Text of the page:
Our Work

S.311 – An Act Relating to the Use Value Appraisal Program

The Bill:

Streamlines the current use program.  The bill relaxes a paperwork requirement for listers by eliminating the requirement they notify landowners every time there is a nominal change in the use value rate set by the current use advisory board; it reduces the burden that is placed on county foresters for inspecting parcels by reducing the frequency of mandatory parcel visits from every 5 years to every 10 years.

Increases flexibility to enroll sensitive ecological areas. The bill increases flexibility to enroll land that has sensitive ecological areas, including wetlands, rare natural communities, and potentially other areas such as critical wildlife habitat, vernal pools (temporary standing bodies of water that, because they have no fish, allow amphibians like salamanders and insects to grow) and riparian buffers (strips of land along streams or lakes where trees and bushes are allowed to grow – these buffers keep waterways clean of pollution and keep them cool and shady, which is necessary for trout, for instance). The Commissioner of Forest, Parks and Recreation in partnership with the Nongame and Natural Heritage Program, will determine which ecological areas can be enrolled after collecting public input. The Commissioner shall report back to the legislature on changes to the eligibility standards by January 15, 2009.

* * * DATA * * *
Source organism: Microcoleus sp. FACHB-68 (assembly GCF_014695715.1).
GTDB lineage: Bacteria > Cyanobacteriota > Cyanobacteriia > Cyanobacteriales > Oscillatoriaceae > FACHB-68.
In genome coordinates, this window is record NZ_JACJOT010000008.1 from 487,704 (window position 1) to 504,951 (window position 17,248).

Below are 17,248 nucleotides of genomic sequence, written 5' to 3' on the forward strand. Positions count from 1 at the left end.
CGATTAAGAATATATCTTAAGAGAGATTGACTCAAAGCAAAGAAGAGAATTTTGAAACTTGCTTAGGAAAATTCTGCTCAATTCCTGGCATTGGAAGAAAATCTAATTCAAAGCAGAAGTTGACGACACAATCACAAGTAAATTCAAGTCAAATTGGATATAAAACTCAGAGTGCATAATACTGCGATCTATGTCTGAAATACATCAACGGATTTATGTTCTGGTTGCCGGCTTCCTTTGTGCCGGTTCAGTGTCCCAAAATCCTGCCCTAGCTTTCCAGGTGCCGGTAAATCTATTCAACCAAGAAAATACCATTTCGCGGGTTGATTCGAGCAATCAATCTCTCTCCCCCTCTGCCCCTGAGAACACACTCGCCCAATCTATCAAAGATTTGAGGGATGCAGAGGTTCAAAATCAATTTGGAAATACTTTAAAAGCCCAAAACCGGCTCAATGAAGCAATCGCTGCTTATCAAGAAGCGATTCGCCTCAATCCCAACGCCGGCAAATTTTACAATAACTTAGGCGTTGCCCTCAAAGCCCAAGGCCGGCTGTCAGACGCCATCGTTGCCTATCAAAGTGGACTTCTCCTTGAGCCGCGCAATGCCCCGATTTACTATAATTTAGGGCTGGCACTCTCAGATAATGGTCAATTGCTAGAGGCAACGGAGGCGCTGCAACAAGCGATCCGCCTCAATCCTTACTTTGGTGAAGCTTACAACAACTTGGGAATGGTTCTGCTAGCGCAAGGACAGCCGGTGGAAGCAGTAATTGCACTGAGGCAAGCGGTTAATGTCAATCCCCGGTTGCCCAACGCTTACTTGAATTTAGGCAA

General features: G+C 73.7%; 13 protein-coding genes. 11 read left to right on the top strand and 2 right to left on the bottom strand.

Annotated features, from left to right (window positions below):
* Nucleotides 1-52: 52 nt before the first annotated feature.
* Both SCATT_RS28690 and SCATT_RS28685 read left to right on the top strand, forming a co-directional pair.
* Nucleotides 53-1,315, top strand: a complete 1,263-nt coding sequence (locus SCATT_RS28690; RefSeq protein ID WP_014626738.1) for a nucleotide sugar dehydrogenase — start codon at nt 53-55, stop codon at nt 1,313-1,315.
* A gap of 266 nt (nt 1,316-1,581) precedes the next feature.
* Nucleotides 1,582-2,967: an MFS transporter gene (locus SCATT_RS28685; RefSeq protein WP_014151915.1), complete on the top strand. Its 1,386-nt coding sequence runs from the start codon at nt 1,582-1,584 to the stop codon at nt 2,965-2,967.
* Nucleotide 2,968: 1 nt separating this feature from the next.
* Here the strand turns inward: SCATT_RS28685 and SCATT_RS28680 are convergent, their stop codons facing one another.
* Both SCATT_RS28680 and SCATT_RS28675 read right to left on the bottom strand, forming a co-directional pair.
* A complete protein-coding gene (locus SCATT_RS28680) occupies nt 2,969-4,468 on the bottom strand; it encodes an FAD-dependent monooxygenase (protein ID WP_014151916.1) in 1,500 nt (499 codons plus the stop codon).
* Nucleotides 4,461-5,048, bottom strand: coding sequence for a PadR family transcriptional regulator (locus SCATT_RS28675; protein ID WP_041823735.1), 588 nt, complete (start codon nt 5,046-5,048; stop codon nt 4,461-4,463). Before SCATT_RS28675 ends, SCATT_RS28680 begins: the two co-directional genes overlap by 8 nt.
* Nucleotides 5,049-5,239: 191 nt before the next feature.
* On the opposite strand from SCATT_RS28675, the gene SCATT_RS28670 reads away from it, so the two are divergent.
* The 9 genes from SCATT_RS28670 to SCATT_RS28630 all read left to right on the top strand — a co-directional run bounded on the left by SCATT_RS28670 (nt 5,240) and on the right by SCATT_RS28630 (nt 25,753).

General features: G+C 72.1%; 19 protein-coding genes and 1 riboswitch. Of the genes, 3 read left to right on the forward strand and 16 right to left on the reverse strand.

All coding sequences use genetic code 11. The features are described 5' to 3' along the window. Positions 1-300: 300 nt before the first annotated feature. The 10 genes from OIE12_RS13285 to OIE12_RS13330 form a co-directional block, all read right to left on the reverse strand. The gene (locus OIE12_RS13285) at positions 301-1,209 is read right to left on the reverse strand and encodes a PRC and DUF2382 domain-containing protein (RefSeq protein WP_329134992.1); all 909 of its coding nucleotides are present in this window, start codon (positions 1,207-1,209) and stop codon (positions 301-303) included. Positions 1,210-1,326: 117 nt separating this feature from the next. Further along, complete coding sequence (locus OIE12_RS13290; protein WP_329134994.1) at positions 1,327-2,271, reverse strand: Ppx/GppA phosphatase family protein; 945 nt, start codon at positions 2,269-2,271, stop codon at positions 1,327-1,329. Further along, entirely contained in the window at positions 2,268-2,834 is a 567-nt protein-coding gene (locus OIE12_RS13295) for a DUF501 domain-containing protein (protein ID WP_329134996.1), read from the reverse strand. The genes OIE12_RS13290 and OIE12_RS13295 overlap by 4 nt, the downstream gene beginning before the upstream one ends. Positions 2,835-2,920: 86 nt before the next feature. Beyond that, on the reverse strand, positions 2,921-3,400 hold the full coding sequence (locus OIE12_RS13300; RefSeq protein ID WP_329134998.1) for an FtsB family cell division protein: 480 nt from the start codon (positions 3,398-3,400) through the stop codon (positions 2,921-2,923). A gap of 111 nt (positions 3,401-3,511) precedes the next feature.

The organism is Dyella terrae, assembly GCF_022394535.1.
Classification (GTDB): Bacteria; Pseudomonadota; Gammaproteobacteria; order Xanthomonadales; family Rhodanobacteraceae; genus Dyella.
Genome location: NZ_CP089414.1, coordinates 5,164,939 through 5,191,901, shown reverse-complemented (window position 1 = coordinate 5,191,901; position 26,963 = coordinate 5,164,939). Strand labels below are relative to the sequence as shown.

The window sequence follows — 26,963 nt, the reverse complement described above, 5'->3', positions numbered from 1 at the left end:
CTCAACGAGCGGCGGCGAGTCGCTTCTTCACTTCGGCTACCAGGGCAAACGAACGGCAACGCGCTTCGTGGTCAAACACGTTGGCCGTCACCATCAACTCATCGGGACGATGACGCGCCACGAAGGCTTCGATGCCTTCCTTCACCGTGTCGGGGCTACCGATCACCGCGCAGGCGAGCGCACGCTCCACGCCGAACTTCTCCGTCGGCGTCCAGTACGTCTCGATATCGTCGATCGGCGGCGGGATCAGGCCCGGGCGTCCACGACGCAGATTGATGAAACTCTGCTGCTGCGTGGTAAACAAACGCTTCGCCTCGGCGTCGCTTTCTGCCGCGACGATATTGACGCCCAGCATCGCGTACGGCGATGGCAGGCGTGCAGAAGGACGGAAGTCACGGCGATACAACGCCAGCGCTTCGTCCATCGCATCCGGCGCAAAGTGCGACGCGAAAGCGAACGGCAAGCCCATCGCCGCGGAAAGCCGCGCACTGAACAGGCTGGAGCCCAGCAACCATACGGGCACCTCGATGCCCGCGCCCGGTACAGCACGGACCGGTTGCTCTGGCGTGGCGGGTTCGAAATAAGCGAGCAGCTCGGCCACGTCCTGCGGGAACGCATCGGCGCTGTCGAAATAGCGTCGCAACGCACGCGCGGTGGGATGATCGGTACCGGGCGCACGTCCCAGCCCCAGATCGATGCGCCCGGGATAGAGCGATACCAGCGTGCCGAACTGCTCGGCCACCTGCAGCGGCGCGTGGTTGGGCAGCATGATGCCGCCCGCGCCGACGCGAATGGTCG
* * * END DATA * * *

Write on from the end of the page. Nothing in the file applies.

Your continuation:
The bill also allows municipalities that own land in another town to be able to enroll that land in the current use program. Some towns own pieces of land in another town as town forests or as areas to protect drinking water, such as reservoirs. This would allow those towns to enroll these parcels in current use.

Increases the fee to enroll parcels. The bill adds a new enrollment fee of $30 to help absorb the administrative costs of processing new applications and overseeing the enrollment of parcels.

Requires the state to move toward electronic coordination. The bill requires state agencies to develop a plan to move ahead with the comprehensive electronic coordination of the program. The state Department of Information and Innovation is required to submit a report to the legislature by January 15, 2009. The report will outline what additional funds are needed to accomplish the coordination by July 1, 2010.

The bill requires the state, with the help of other stakeholders, to develop an outreach and education program to address misperceptions about the current use program. The bill also requires the development of a plan to address the use of the Geographic Information System in the program; whether there should be different valuations based on the use of the land, or restrictions on the use, including hunting, fishing, other recreational activities and posting; whether conserved parcels managed for ecological purposes should be enrolled in the program; and whether the definition should enable the enrollment of farm buildings of animal and crop operations that do not currently qualify for the program.

Analysis: This bill makes targeted improvements to the popular property tax equity program. The bill had wide support from a variety of interests. It represented the work of a broad stakeholder group that studied the program and came up with recommendations that are addressed in the legislation. The ecological areas component of the bill is one of several, logical, targeted adjustments to the program to ensure it continues to meet its goals. The bill passed overwhelmingly in both the Senate and the House. The Governor is expected to sign the bill. 

Read the full bill by searching for S.311 here.

In the end, both the Senate and the House unanimously supported the bill.